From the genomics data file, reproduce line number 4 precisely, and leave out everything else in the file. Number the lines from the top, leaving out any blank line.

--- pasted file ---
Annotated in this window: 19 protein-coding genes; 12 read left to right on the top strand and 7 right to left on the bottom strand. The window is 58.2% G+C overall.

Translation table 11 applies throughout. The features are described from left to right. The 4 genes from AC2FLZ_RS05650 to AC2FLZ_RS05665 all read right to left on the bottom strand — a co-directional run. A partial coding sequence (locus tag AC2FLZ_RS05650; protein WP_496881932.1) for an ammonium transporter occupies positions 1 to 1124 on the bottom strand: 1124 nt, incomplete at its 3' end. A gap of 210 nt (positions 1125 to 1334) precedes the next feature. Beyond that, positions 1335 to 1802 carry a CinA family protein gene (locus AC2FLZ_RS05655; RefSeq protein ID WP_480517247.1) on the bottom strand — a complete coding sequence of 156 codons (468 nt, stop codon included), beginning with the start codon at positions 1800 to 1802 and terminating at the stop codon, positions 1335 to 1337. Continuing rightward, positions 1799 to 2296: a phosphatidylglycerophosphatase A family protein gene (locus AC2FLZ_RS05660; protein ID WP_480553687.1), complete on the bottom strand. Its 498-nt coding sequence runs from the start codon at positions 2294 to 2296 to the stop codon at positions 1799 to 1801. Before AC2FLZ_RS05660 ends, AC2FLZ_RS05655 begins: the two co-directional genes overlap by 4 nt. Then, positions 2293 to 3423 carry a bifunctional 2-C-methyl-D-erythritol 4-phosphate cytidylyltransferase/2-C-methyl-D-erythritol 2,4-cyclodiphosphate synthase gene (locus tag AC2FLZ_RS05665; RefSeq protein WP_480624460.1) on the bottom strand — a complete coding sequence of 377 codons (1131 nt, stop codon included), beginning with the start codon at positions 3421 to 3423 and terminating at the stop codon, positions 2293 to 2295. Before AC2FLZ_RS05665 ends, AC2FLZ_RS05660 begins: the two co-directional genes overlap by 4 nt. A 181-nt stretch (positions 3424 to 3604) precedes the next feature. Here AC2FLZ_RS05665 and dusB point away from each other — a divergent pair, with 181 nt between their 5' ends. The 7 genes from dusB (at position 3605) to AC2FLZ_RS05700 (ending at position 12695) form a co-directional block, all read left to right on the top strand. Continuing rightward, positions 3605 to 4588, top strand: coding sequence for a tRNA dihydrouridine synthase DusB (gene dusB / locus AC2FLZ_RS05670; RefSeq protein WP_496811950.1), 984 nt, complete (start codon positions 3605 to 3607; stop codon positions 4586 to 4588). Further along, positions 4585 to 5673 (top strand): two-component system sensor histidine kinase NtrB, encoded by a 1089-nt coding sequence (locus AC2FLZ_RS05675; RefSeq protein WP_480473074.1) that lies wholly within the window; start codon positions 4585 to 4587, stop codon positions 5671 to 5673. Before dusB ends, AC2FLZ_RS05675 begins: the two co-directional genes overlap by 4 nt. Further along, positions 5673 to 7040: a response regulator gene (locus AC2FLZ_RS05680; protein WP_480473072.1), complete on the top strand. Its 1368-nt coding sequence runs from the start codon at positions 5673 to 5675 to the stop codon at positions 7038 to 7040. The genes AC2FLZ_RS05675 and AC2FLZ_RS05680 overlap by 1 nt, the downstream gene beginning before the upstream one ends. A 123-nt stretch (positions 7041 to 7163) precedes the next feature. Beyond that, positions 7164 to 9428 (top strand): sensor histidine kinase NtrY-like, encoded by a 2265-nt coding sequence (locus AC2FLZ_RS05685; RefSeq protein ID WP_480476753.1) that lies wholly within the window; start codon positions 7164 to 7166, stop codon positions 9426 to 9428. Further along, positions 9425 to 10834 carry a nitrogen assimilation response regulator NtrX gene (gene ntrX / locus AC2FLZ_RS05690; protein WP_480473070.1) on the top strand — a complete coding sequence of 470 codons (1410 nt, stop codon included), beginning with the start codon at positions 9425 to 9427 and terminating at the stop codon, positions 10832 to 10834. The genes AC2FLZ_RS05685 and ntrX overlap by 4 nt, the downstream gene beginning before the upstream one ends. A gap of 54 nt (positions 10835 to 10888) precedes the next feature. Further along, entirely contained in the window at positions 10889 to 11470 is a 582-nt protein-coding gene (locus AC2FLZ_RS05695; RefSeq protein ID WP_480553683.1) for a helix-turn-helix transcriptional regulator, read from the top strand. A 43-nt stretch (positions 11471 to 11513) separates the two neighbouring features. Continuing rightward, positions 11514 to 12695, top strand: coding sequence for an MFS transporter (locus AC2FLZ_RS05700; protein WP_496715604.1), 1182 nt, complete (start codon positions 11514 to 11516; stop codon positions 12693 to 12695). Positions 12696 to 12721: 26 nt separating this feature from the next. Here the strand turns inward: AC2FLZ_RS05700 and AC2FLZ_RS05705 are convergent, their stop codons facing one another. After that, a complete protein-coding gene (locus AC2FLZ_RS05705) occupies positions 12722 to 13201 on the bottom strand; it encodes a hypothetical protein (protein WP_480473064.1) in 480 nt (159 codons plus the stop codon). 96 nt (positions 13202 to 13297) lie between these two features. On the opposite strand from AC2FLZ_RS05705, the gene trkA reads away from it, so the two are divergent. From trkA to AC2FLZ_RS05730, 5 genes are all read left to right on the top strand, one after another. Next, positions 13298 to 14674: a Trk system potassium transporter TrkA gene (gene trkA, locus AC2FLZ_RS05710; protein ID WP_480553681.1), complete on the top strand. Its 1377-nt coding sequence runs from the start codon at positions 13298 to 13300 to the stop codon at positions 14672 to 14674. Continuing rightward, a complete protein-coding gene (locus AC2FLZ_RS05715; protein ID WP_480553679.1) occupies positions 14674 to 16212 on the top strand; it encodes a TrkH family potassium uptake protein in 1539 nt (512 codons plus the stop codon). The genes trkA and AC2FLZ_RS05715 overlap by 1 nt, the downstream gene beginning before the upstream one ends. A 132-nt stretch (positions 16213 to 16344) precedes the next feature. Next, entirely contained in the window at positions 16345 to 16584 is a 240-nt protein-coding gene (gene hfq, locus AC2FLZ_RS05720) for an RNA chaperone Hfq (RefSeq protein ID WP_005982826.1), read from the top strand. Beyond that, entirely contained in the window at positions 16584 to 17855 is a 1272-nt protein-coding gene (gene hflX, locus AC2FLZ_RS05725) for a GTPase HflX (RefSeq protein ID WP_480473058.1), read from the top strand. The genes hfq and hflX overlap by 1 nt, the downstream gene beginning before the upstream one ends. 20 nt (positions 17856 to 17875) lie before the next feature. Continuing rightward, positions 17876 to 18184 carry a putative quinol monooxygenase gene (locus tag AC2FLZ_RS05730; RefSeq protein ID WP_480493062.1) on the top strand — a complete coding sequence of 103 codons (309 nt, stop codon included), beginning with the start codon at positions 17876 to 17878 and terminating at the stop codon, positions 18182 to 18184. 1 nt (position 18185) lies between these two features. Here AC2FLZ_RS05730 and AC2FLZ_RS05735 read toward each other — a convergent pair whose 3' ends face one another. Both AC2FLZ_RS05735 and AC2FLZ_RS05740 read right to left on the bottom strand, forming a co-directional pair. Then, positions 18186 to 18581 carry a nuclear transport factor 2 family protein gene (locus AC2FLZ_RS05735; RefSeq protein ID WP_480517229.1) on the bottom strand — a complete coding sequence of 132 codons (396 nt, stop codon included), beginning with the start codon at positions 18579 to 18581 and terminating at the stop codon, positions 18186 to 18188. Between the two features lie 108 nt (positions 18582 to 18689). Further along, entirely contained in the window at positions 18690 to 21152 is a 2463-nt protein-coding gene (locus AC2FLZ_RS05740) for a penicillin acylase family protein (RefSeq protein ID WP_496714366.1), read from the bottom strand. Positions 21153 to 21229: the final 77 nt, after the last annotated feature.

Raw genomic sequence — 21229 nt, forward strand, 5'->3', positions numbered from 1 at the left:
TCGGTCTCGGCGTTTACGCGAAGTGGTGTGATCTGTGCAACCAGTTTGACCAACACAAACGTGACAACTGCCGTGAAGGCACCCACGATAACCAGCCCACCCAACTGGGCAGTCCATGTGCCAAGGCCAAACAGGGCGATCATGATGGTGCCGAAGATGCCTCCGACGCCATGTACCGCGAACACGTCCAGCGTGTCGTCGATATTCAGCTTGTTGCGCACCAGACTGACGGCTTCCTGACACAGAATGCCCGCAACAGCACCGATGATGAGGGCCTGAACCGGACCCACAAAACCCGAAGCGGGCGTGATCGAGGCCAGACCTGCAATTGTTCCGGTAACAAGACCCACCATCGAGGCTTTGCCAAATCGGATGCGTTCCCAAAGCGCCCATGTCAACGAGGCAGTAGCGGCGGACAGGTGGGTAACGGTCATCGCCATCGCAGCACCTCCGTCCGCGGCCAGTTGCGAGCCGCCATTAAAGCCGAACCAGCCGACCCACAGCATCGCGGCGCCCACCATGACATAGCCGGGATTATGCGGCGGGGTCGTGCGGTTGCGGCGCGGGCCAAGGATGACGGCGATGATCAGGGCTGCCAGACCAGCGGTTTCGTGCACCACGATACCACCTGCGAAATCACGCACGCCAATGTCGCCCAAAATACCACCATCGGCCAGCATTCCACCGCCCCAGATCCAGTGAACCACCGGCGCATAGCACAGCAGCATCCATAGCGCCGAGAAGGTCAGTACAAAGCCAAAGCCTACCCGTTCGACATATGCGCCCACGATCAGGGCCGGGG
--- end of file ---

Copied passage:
TCGGTCTCGGCGTTTACGCGAAGTGGTGTGATCTGTGCAACCAGTTTGACCAACACAAACGTGACAACTGCCGTGAAGGCACCCACGATAACCAGCCCACCCAACTGGGCAGTCCATGTGCCAAGGCCAAACAGGGCGATCATGATGGTGCCGAAGATGCCTCCGACGCCATGTACCGCGAACACGTCCAGCGTGTCGTCGATATTCAGCTTGTTGCGCACCAGACTGACGGCTTCCTGACACAGAATGCCCGCAACAGCACCGATGATGAGGGCCTGAACCGGACCCACAAAACCCGAAGCGGGCGTGATCGAGGCCAGACCTGCAATTGTTCCGGTAACAAGACCCACCATCGAGGCTTTGCCAAATCGGATGCGTTCCCAAAGCGCCCATGTCAACGAGGCAGTAGCGGCGGACAGGTGGGTAACGGTCATCGCCATCGCAGCACCTCCGTCCGCGGCCAGTTGCGAGCCGCCATTAAAGCCGAACCAGCCGACCCACAGCATCGCGGCGCCCACCATGACATAGCCGGGATTATGCGGCGGGGTCGTGCGGTTGCGGCGCGGGCCAAGGATGACGGCGATGATCAGGGCTGCCAGACCAGCGGTTTCGTGCACCACGATACCACCTGCGAAATCACGCACGCCAATGTCGCCCAAAATACCACCATCGGCCAGCATTCCACCGCCCCAGATCCAGTGAACCACCGGCGCATAGCACAGCAGCATCCATAGCGCCGAGAAGGTCAGTACAAAGCCAAAGCCTACCCGTTCGACATATGCGCCCACGATCAGGGCCGGGG